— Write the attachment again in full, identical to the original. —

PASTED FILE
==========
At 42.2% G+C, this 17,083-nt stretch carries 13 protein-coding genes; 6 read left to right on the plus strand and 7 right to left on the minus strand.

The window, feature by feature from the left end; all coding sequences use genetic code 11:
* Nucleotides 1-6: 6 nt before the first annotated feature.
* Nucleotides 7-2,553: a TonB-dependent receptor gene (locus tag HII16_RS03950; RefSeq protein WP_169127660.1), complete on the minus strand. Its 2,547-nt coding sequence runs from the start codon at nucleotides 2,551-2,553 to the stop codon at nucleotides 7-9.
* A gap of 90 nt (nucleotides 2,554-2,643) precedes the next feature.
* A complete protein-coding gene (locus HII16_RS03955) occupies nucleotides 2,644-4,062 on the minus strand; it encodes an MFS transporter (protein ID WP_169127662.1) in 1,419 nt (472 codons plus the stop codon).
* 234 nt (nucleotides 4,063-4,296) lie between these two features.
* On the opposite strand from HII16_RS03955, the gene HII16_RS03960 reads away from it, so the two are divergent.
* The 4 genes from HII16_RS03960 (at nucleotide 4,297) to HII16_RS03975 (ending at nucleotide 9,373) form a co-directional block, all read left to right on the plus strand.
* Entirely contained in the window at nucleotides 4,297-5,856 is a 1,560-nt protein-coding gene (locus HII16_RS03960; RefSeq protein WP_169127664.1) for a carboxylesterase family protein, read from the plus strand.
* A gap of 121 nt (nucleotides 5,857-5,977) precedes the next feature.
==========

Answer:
At 42.2% G+C, this 17,083-nt stretch carries 13 protein-coding genes; 6 read left to right on the plus strand and 7 right to left on the minus strand.

The window, feature by feature from the left end; all coding sequences use genetic code 11:
* Nucleotides 1-6: 6 nt before the first annotated feature.
* Nucleotides 7-2,553: a TonB-dependent receptor gene (locus tag HII16_RS03950; RefSeq protein WP_169127660.1), complete on the minus strand. Its 2,547-nt coding sequence runs from the start codon at nucleotides 2,551-2,553 to the stop codon at nucleotides 7-9.
* A gap of 90 nt (nucleotides 2,554-2,643) precedes the next feature.
* A complete protein-coding gene (locus HII16_RS03955) occupies nucleotides 2,644-4,062 on the minus strand; it encodes an MFS transporter (protein ID WP_169127662.1) in 1,419 nt (472 codons plus the stop codon).
* 234 nt (nucleotides 4,063-4,296) lie between these two features.
* On the opposite strand from HII16_RS03955, the gene HII16_RS03960 reads away from it, so the two are divergent.
* The 4 genes from HII16_RS03960 (at nucleotide 4,297) to HII16_RS03975 (ending at nucleotide 9,373) form a co-directional block, all read left to right on the plus strand.
* Entirely contained in the window at nucleotides 4,297-5,856 is a 1,560-nt protein-coding gene (locus HII16_RS03960; RefSeq protein WP_169127664.1) for a carboxylesterase family protein, read from the plus strand.
* A gap of 121 nt (nucleotides 5,857-5,977) precedes the next feature.